Posted: 9 May 2005
Date Written: March 7, 2005
SUBJECT AREAS: family owned businesses, valuation, recapitalization, stockholders
CASE SETTING: April 2000, plumbing fixtures industry, Kohler (Wisconsin, U.S.A.)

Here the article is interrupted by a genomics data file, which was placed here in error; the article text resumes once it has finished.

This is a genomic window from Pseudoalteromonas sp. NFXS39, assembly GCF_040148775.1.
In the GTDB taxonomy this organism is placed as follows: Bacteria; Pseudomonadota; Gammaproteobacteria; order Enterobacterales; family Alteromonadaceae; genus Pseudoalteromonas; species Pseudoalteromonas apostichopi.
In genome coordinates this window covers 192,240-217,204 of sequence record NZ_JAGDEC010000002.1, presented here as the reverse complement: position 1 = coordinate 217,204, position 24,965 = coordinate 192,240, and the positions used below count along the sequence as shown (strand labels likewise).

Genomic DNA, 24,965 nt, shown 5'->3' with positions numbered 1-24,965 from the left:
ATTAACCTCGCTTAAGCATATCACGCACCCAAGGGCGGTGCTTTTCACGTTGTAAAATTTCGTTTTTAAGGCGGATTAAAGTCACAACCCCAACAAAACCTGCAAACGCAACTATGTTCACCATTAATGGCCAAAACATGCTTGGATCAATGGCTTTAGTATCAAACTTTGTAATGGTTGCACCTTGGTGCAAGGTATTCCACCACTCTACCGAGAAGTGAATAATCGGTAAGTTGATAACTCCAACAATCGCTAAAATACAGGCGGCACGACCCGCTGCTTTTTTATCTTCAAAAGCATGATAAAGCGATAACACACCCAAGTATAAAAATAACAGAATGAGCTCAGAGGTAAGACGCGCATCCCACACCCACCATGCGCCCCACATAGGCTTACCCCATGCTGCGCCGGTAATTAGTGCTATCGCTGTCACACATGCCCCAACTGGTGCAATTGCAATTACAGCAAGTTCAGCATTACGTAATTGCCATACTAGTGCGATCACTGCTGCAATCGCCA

Kohler Co., best known for its plumbing fixtures, is a large private family firm. As part of a recapitalization aimed at preserving family ownership of Kohler Co., non family shareholders, who held 4% of the common stock, were required to sell their shares to the company. A group of dissenting shareholders filed a lawsuit claiming that the buyout price undervalued their shares by a factor of five. In April 2000, Herbert V. Kohler, Jr., Chairman and CEO, has to decide whether to settle with the dissenters and, if so, at what share price. The decision calls for a detailed valuation of the company at the time of the recapitalization. The case provides the necessary data for students to value the company using both a discounted cash flow approach and a multiples (comparable companies) approach. Students are required to identify and understand the different valuation assumptions that can lead to a wide range in prices, including the applicability of discounts for lack or marketability and lack of control. Exhibits are available in electronic form to facilitate the analysis of the data (HBS Courseware No. 205-707). Teaching purpose: Valuation of privately held firms from the perspective of both the controlling shareholder(s) and minority shareholders.
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